After that? It seems extremely likely to me that the another bubble is in the offing because the Fed is determined to create one. It's almost as if it's all they know how to create.

But you and I know that the real reason is that our monetary systems demands continual expansion and so the Fed, as the guardian of that system, will do everything it can to keep the expansion going.

To some financial observers this is known as the "inflate or die" strategy.

At any rate, this is one example of how the Fed intends to get new credit money flowing back out to the people. Now if they could just get the banks to play along....

This is a companion discussion topic for the original entry at https://peakprosperity.com/mortgage-rate-blowout-a-new-bubble-in-the-making-2/

Hi Chris, I ordered up some copies of the Crash Course, and have been passing them out with a jolly "Merry Recession!"

I watched (almost) all of it again the other night, and I remembered back to my original run-through on the web. There was a point where you talked briefly about "default" as an option to avoid paying back debt, and I believe that you said that you’d get back to it. I remember at the time thinking that I really wanted to see that, but in any case, I still want to see it.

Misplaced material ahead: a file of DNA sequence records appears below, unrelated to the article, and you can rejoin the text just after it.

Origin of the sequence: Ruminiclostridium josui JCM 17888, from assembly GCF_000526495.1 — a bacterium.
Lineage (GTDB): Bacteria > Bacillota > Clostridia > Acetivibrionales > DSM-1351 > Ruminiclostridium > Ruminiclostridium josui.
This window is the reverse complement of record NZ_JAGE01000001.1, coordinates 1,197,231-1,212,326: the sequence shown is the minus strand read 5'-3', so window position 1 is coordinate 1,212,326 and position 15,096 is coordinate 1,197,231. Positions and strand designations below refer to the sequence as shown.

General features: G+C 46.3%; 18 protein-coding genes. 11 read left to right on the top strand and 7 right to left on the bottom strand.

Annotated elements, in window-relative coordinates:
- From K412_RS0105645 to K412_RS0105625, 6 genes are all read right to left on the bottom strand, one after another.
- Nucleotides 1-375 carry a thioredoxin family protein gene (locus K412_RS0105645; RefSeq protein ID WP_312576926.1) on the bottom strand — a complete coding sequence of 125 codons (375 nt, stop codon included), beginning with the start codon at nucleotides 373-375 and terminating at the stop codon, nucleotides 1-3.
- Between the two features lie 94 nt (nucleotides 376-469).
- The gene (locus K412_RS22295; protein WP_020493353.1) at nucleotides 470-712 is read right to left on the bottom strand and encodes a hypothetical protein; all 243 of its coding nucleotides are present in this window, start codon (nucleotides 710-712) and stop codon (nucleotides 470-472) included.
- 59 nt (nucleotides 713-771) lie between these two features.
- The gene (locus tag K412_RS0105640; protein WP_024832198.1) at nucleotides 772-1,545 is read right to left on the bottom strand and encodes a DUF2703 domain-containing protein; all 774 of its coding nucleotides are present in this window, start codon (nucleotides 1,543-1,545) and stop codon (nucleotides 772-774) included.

Just Sayin’. :slight_smile:

Maybe the only good thing about another bubble is that it might be a way for us, collectively, to have more time to prepare for what seems to be eventually inevitable.

I’m taking action - I hope others are as well.

(I’ll be over in the Permaculture forum…Thanks Tom Loftus)

All the best,

James

I agree with James,

I hope that another bubble created by the low interest rates will be the dead cat bounce that may, i mean may, pop up the prices of homes or at least get people buying real estate again.

But also the inevitable is at hand and I dont feel that there is anything the fed can do to stop the tsunami that is about to hit. If there is a bounce up in the housing market then I hope it gives everyone, myself included, a large enough and deep enough window to get their homes sold.

-Bruin

Didn’t I see a list of items Chris has recommended a person purchase. I know he stated in a recent report that he was buying his clothes for 10 years during the after Christmas sales. Can someone help me find this list… or another helpful list.

Chris,

What do you mean when you say:

"But all the people who did not participate in the housing bubble and have been patiently waiting for better prices are now ‘fighting the Fed’ which is a lousy place to be."